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Long-COVID brain changes detected by advanced MRI technology

Researchers at Linköping University have made significant strides in understanding the lingering neurological effects of COVID-19. Using advanced MRI technology, the team has uncovered notable differences in brain tissue structure between patients who have had severe COVID-19 and those who have not.

The study was focused on 16 patients who had been hospitalized due to COVID-19 and continued to experience symptoms. 

The research is a part of the larger Linköping COVID-19 Study (LinCos). It stands out from previous studies in its use of advanced diffusion MRI, a technique that is sensitive to the microstructural organization of the brain, particularly the white matter.

Detecting COVID-19 brain changes

White matter, primarily composed of nerve axons, is crucial for signal transmission within the brain and to the body. Traditional MRI scans have not been specific enough to detect COVID-19 related changes in the brain, leading to frustration among clinicians.

Ida Blystad is a neuroradiologist in the Department of Radiology at Linköping University Hospital and researcher affiliated with the Department of Health, Medicine and Caring Sciences at Linköping University and the Centre for Medical Image Science and Visualization (CMIV).

“It can be frustrating for me as a doctor when I understand that the patients have problems, but I can’t find an explanation because there’s nothing in the MRI scan to explain it,” said Blystad. “To me, this underlines the importance of trying other examination technologies to understand what’s happening in the brain in patients with persisting symptoms after COVID-19.”

Novel approach 

The researchers compared the advanced diffusion MRI technology used in this study to the flow of traffic in a city at night. Just as the movement of cars along roads reveals the presence of highways, tracking the movement of water molecules in the brain helps infer the structure of neural pathways.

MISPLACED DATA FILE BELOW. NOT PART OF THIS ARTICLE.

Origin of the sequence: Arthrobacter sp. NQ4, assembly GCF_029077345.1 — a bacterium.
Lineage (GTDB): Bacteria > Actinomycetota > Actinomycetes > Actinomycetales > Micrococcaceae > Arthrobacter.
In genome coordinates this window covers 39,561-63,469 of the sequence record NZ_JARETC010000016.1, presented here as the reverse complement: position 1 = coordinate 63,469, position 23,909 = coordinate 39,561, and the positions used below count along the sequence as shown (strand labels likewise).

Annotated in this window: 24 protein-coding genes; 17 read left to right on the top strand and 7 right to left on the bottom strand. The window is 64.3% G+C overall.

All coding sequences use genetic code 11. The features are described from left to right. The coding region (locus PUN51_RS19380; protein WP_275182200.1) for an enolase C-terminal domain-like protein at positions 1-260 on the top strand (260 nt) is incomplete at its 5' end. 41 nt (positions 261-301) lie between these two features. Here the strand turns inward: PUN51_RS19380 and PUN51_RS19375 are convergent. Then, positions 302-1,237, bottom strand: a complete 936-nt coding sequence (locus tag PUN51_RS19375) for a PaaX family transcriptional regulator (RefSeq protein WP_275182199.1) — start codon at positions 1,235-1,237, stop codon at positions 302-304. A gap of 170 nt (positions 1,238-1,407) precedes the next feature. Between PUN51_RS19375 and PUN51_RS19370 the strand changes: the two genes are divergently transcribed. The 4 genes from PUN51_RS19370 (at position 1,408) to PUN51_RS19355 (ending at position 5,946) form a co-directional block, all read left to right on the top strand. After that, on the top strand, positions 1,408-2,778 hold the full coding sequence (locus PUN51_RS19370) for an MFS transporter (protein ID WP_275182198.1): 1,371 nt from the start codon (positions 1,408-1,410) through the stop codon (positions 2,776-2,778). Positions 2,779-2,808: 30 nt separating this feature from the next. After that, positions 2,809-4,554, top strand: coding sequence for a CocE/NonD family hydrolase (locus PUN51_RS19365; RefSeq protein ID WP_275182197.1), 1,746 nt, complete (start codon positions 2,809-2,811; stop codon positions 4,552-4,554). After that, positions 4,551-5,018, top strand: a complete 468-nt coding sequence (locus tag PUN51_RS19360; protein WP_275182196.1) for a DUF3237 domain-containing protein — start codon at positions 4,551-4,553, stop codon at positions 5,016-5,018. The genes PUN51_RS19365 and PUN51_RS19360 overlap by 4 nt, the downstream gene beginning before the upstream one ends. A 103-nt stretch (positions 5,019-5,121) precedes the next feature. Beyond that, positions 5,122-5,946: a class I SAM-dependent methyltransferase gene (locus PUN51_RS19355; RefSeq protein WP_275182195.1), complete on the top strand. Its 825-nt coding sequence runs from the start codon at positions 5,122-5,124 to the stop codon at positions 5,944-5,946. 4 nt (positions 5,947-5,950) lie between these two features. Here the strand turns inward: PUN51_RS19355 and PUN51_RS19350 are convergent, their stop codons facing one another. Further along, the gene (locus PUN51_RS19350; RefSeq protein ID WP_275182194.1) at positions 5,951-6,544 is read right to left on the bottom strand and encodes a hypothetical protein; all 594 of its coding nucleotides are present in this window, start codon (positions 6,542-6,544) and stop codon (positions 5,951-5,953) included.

This method has been instrumental in diagnosing strokes and planning brain surgery, but its application in understanding post-COVID conditions marks a novel approach.

“Diffusion MRI is a very sensitive technology that allows changes in how the nerve axons are organised to be detected. This is one of the reasons why we wanted to use diffusion MRI to study the effects of COVID-19 on the brain that other imaging technologies might not pick up,” explained doctoral student Deneb Boito.

Changes in white matter

The experts compared the brain scans of the 16 previously hospitalized men with those of a healthy control group. The findings indicated differences in the white matter structure of the two groups, suggesting a potential cause for the neurological issues faced by the COVID-19 survivors. 

“The two groups differ when it comes to brain white matter structure. This can be one of the causes of the neurological problems experienced by the group that had suffered from severe COVID-19. It’s a result that’s in line with other studies that have shown changes to the brain’s white matter,” said Blystad.

“However, having examined only a small group of patients, we are cautious about drawing any major conclusions. With this technology, we’re not measuring the function of the brain, but its microstructure. To me, these findings are a sign that we must investigate long-term effects of COVID-19 in the brain using more advanced MRI technology than conventional MRI.”

Many questions remain

Despite the breakthrough, several questions remain unanswered. The researchers are particularly interested in whether different brain regions are affected differently and how these changes correlate with brain function and inter-regional communication. 

Furthermore, since the study provides only a snapshot in time, it’s unclear whether the observed brain differences are permanent or if they will resolve over time.

This pioneering research was funded by several institutions, including the Analytic Imaging Diagnostic Arena (AIDA), the ITEA/Vinnova project ASSIST, and the Wallenberg Center for Molecular Medicine at Linköping University. 

The study is published in the journal Brain Communications.

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